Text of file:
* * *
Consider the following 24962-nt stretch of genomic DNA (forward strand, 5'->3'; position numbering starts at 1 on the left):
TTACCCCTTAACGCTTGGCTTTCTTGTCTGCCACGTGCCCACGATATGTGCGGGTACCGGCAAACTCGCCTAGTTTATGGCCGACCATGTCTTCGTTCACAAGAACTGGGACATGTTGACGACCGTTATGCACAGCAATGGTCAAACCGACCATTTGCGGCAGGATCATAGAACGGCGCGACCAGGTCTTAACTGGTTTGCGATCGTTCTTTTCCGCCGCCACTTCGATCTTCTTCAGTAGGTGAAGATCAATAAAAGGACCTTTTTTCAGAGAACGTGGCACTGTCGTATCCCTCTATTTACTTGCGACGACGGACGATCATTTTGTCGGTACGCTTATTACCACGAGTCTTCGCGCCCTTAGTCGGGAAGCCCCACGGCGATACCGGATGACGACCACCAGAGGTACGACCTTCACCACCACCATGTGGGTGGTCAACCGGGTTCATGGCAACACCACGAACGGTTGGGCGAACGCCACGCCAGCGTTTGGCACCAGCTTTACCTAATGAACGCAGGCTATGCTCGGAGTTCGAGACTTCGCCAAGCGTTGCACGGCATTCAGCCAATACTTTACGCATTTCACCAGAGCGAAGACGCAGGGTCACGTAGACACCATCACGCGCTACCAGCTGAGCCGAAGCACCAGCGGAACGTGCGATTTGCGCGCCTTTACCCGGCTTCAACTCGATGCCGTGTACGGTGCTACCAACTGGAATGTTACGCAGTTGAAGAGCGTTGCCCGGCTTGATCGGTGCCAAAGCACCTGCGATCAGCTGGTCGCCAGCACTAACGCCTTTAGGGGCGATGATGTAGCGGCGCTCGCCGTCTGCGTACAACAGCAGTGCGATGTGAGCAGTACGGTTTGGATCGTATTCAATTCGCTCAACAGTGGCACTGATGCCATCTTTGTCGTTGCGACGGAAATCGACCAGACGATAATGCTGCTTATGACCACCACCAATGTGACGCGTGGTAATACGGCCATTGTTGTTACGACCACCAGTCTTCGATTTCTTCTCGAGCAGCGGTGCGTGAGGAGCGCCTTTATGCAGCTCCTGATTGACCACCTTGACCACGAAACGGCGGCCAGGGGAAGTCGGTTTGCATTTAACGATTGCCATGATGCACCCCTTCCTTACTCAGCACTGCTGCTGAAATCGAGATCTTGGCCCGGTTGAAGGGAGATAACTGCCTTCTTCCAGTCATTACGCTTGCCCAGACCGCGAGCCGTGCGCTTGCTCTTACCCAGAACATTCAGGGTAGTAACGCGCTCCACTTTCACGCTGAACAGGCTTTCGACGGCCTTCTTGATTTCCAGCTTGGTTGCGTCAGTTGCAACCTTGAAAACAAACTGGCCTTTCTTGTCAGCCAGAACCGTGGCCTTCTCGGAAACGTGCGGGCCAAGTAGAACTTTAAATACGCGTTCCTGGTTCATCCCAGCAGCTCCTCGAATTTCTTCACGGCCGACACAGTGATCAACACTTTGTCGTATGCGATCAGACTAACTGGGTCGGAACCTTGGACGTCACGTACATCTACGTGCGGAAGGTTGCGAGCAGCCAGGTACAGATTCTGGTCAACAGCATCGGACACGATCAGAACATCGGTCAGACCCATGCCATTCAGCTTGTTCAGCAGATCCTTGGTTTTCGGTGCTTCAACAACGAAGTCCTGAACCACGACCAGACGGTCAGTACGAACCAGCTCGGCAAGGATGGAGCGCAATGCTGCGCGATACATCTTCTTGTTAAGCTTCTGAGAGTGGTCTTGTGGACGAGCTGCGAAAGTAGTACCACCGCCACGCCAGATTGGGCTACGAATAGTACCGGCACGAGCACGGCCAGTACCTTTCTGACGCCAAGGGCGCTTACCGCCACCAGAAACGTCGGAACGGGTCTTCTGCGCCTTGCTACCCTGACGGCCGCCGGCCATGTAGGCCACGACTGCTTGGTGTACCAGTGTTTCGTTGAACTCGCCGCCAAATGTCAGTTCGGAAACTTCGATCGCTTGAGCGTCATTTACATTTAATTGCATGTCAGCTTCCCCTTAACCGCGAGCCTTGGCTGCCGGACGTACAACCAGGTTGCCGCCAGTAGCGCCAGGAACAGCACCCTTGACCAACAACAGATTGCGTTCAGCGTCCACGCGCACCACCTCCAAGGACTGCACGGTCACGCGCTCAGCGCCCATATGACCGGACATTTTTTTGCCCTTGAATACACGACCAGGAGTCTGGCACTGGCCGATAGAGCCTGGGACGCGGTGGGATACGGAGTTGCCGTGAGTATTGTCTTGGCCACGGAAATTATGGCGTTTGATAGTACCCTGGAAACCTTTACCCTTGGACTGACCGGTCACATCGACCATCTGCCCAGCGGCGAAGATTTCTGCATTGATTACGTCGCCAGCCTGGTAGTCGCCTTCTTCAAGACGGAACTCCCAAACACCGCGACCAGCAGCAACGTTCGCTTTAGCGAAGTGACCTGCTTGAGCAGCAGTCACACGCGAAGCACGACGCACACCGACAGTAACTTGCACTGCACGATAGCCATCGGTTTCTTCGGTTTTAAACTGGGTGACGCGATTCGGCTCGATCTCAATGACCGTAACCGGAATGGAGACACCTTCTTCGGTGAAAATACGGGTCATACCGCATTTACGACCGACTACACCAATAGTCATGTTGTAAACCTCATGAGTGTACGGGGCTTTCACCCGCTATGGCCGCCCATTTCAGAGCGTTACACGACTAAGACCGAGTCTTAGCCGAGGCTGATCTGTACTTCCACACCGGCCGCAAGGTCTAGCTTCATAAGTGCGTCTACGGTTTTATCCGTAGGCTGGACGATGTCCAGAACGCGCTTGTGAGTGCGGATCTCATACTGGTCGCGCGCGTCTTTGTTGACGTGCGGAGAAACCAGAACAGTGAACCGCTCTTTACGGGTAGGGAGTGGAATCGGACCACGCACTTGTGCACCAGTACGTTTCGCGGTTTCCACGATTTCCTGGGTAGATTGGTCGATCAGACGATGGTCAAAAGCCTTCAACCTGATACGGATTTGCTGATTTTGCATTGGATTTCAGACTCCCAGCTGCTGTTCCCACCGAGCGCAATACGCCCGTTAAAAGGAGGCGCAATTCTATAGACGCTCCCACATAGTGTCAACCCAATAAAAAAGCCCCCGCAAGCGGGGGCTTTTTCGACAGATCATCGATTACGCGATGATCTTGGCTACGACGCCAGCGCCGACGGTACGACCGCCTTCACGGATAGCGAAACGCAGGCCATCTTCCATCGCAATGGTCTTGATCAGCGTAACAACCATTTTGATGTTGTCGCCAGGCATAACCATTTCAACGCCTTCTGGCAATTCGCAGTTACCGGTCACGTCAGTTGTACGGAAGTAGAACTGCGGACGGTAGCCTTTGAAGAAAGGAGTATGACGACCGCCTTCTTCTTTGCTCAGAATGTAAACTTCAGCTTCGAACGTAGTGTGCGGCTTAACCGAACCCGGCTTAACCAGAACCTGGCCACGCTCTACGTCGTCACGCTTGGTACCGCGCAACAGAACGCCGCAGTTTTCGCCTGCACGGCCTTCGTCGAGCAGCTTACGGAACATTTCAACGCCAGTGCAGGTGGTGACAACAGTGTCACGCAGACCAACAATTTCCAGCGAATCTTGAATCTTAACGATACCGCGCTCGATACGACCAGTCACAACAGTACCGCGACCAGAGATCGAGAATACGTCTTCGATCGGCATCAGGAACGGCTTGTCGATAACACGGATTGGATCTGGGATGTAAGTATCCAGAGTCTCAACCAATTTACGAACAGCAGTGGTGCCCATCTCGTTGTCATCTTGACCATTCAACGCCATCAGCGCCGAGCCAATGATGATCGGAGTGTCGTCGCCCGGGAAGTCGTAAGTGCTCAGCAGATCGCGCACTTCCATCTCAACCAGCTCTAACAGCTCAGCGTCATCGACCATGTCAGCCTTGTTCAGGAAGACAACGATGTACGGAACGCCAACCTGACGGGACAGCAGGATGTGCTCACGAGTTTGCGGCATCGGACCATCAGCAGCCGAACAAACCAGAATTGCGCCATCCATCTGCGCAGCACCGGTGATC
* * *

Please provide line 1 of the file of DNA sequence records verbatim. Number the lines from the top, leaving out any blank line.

Consider the following 24962-nt stretch of genomic DNA (forward strand, 5'->3'; position numbering starts at 1 on the left):